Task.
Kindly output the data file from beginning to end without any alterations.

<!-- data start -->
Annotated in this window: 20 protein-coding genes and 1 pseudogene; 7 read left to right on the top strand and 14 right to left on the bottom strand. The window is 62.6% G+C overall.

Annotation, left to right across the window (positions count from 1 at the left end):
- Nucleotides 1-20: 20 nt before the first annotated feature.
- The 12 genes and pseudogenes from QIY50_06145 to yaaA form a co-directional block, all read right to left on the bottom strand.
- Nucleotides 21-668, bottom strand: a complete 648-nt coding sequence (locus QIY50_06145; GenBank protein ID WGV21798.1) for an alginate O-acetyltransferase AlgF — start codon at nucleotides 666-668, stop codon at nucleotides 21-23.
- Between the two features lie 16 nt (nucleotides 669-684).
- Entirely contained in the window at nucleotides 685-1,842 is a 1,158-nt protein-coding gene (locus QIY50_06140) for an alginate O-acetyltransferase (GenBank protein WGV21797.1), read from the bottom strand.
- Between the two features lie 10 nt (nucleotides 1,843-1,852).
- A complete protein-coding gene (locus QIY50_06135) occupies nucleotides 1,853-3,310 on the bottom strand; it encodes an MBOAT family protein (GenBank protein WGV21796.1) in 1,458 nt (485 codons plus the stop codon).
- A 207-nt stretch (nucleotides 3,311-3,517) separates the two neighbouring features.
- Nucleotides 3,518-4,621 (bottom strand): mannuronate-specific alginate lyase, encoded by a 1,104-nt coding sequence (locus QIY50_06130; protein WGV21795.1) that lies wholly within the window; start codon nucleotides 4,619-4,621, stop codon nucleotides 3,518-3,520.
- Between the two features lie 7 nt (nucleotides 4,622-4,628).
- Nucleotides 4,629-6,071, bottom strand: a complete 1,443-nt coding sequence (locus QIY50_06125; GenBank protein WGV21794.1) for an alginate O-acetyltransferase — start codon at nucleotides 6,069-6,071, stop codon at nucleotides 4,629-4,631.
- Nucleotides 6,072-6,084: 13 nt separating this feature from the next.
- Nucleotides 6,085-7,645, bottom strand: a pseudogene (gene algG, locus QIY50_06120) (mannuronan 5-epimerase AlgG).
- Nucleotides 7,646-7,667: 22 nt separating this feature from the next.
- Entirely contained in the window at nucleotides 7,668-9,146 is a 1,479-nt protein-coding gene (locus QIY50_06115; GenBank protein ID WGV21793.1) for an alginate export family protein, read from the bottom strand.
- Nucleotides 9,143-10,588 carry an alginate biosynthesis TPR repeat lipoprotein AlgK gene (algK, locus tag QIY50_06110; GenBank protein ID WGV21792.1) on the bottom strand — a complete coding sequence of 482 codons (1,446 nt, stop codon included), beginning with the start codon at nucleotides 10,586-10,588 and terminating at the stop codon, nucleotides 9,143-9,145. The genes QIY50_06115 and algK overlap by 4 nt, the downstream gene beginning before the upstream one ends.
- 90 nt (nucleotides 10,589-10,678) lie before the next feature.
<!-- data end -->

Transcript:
Annotated in this window: 20 protein-coding genes and 1 pseudogene; 7 read left to right on the top strand and 14 right to left on the bottom strand. The window is 62.6% G+C overall.

Annotation, left to right across the window (positions count from 1 at the left end):
- Nucleotides 1-20: 20 nt before the first annotated feature.
- The 12 genes and pseudogenes from QIY50_06145 to yaaA form a co-directional block, all read right to left on the bottom strand.
- Nucleotides 21-668, bottom strand: a complete 648-nt coding sequence (locus QIY50_06145; GenBank protein ID WGV21798.1) for an alginate O-acetyltransferase AlgF — start codon at nucleotides 666-668, stop codon at nucleotides 21-23.
- Between the two features lie 16 nt (nucleotides 669-684).
- Entirely contained in the window at nucleotides 685-1,842 is a 1,158-nt protein-coding gene (locus QIY50_06140) for an alginate O-acetyltransferase (GenBank protein WGV21797.1), read from the bottom strand.
- Between the two features lie 10 nt (nucleotides 1,843-1,852).
- A complete protein-coding gene (locus QIY50_06135) occupies nucleotides 1,853-3,310 on the bottom strand; it encodes an MBOAT family protein (GenBank protein WGV21796.1) in 1,458 nt (485 codons plus the stop codon).
- A 207-nt stretch (nucleotides 3,311-3,517) separates the two neighbouring features.
- Nucleotides 3,518-4,621 (bottom strand): mannuronate-specific alginate lyase, encoded by a 1,104-nt coding sequence (locus QIY50_06130; protein WGV21795.1) that lies wholly within the window; start codon nucleotides 4,619-4,621, stop codon nucleotides 3,518-3,520.
- Between the two features lie 7 nt (nucleotides 4,622-4,628).
- Nucleotides 4,629-6,071, bottom strand: a complete 1,443-nt coding sequence (locus QIY50_06125; GenBank protein WGV21794.1) for an alginate O-acetyltransferase — start codon at nucleotides 6,069-6,071, stop codon at nucleotides 4,629-4,631.
- Nucleotides 6,072-6,084: 13 nt separating this feature from the next.
- Nucleotides 6,085-7,645, bottom strand: a pseudogene (gene algG, locus QIY50_06120) (mannuronan 5-epimerase AlgG).
- Nucleotides 7,646-7,667: 22 nt separating this feature from the next.
- Entirely contained in the window at nucleotides 7,668-9,146 is a 1,479-nt protein-coding gene (locus QIY50_06115; GenBank protein ID WGV21793.1) for an alginate export family protein, read from the bottom strand.
- Nucleotides 9,143-10,588 carry an alginate biosynthesis TPR repeat lipoprotein AlgK gene (algK, locus tag QIY50_06110; GenBank protein ID WGV21792.1) on the bottom strand — a complete coding sequence of 482 codons (1,446 nt, stop codon included), beginning with the start codon at nucleotides 10,586-10,588 and terminating at the stop codon, nucleotides 9,143-9,145. The genes QIY50_06115 and algK overlap by 4 nt, the downstream gene beginning before the upstream one ends.
- 90 nt (nucleotides 10,589-10,678) lie before the next feature.